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Destruction Through Diplomacy By: Micah Halpern
MicahHalpern.com | Wednesday, April 04, 2007


Diplomacy is an art.

Diplomacy is often embroiled in a conflict of cultures.

Diplomacy is always punctuated with dramatic disagreements.

It is through the tortuous byways and entanglements and unspoken rules of diplomatic etiquette that regional and international differences are resolved and historic compromises emerge. In the end, the parties are equally disappointed, frustrated and satisfied. In the end, diplomacy works.

Everyone in international affairs knows these fundamentals of diplomacy. And that is exactly why the current on-the-table version of the Saudi Peace Plan so greatly surprises me. Why exactly?

Because the Saudi Peace Plan is being pitched as a turn-key program. Because with this Saudi Peace Plan it is all or nothing, take it or leave it. Since when is a diplomatic situation ever all or nothing? The entire point of diplomacy is compromise in order to achieve a mutually beneficial situation, a situation Game Theorists call "win - win."

Obviously, Israel has some serious problems with the proposal. The Right of Return and the absolutism of the return to pre-1967 borders are sore, sticking points. And despite that, Israel has said that they are willing to discuss the proposal because for Israel the idea of actually sitting down with other countries in the region and discussing the future and their joint fates is nothing less than compelling. Even if the parties disagree. Even if the parties walk out doors and slam their fists and threaten to end the talks. For Israel, formally, officially talking to countries in the region other than the few they already have ties with is about as good as it gets.

Israel is looking to expand its diplomatic circle. Israel is not looking for friends. Israel is looking for non-enemies. Israel is looking for diplomatic cohorts.

If Israel can speak to even one new country, that would be a tremendous step forward. Not only for Israel, for both those countries. For the Arab world it would be an opportunity to see that Israelis do not really have those proverbial horns, it would be an opportunity to realize that Israel is more than merely a dread, de facto reality.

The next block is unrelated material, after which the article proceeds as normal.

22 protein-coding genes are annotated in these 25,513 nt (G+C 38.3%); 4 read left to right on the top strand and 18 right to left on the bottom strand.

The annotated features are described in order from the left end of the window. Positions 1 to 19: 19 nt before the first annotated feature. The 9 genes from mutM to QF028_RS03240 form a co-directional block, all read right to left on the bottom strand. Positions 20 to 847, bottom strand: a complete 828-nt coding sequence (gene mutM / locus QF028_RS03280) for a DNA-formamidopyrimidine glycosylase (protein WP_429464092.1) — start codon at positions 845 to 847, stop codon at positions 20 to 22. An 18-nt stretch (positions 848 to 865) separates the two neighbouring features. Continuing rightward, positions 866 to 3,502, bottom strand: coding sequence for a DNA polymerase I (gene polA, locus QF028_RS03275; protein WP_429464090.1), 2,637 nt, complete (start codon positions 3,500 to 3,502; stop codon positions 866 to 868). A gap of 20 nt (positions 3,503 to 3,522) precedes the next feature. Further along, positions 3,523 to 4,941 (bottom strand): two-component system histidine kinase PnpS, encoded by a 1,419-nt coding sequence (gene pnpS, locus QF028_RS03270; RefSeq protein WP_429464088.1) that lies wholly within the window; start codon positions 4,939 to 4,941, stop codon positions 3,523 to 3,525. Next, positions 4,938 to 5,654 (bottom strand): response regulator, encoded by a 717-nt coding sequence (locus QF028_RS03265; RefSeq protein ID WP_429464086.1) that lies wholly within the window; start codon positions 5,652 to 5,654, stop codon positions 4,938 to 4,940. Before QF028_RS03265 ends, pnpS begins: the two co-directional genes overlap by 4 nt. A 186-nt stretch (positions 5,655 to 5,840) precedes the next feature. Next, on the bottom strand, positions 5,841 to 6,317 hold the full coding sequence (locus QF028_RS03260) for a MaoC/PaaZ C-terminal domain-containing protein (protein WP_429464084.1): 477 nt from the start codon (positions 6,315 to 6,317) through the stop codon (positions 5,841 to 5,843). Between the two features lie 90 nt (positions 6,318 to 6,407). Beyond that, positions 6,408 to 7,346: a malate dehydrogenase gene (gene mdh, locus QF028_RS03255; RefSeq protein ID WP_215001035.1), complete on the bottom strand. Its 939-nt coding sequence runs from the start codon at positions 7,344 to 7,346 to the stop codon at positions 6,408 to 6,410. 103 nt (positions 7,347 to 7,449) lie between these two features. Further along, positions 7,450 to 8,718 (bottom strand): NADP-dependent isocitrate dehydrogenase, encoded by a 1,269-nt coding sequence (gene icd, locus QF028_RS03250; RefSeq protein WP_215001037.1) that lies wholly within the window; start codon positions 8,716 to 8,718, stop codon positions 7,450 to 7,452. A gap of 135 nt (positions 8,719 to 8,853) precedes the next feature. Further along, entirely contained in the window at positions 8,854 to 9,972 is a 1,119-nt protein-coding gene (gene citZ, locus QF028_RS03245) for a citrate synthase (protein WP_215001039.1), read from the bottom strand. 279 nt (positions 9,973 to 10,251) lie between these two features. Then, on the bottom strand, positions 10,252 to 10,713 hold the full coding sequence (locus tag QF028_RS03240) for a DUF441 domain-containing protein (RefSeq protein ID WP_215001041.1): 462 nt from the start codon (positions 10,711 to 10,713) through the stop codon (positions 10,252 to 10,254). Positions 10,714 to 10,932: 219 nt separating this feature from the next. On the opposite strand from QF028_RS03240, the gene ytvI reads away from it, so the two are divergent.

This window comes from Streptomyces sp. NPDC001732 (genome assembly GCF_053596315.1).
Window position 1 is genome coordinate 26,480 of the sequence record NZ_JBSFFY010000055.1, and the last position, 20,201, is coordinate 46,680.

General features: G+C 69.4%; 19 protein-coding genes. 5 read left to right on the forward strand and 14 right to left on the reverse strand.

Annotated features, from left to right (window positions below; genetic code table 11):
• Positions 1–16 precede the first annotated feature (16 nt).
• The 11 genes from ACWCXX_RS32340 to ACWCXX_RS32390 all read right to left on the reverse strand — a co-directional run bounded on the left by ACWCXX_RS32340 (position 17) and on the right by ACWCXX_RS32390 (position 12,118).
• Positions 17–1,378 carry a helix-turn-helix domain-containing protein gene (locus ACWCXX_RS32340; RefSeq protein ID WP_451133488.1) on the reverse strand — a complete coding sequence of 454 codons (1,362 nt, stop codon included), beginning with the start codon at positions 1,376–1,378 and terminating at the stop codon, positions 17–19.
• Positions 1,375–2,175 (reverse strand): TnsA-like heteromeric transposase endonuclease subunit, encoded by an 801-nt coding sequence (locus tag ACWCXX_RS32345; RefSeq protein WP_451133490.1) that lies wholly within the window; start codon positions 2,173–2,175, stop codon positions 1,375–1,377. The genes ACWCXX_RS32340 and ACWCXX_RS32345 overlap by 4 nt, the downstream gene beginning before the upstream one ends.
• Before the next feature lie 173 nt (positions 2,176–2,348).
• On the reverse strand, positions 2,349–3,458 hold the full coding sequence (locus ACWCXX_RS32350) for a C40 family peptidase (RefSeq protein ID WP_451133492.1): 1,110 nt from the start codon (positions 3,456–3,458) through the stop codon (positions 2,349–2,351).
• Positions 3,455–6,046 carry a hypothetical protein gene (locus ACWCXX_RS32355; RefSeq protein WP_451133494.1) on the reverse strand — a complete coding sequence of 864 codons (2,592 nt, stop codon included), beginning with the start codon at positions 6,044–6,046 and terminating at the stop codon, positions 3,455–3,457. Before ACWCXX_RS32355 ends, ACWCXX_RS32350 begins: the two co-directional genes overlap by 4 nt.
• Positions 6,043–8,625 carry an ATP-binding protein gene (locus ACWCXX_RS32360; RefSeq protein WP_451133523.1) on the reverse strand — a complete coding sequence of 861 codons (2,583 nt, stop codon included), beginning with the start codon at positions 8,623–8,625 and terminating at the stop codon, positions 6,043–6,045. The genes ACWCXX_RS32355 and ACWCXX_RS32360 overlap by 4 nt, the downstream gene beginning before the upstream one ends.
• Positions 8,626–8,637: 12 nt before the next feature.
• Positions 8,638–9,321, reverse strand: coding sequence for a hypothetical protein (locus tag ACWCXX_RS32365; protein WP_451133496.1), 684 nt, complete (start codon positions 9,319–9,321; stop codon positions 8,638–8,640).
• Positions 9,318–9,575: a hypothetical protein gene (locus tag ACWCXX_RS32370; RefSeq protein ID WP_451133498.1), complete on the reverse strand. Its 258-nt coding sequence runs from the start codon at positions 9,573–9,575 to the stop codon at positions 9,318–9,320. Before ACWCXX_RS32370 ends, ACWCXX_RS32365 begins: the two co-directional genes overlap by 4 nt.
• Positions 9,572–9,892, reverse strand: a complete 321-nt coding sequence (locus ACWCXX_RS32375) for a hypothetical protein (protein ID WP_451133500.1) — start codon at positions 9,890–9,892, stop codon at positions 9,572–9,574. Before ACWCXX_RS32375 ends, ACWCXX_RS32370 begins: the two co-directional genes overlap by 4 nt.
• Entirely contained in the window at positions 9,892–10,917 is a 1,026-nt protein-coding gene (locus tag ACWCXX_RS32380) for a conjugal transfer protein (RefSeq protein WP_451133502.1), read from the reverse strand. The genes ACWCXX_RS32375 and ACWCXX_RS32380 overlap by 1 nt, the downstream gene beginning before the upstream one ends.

It would, but it never will.

The Saudi Peace Plan is ultimately not about diplomacy. Ultimately, the Saudi Peace Plan is about cultural identity. The all-or-nothing -plan and the manner in which it has been presented is the give away. The Saudi Peace Plan is an unworkable and unrealistic proposal not because of content but because of presentation.

Don't believe me, listen to what the Saudis themselves are saying. The Saudi foreign minister has clearly framed his country's intentions and objectives and motives. Not accepting The Plan, he said, is tantamount to asking for war. He said: "That if Israel refuses, that means it does not want peace and it places everything back into the hands of fate. They will be putting their future not in the hands of peacemakers but in the hands of the lords of war."

Powerful. Very powerful wordage. So why is it that according to Saudi thinking the only alternative to total acceptance of The Plan is war, the exact total opposite of The Plan. What about working out differences? Ironing out specifics? Mutual dialogue for the sake of pounding out a better proposal for all the parties? The Saudis have come so far in even proposing this plan, why are they sabotaging it from the outset?

Here's why.

The Saudi Peace Plan promises total normalization with all Arab countries. Saudi Arabia can't guarantee that. Saudi Arabia doesn't speak for all Arab countries. The Arabs cannot actually guarantee their end of the bargain. So instead of attempting to influence naysayer colleague countries, they set the bar so high that Israel will never accept the proposal.

The most recent Arab meeting to discuss The Plan had almost 100 percent Arab attendance. Everyone came, even the foreign minister of Iran. The only significant group missing was al Qaeda. And everyone decided to endorse The Plan. And everyone knew that Israel never could and never would.

Here's an interesting footnote to the meeting. Before the meeting the Iranian foreign minister held a joint meeting with Hamas' Palestinian Prime Minster Haniyeh and Fatah's Palestinian President Abbas.

Talk about being in cahoots. Talk about diplomacy, Arab Style.


Micah Halpern maintains The Micah Report.


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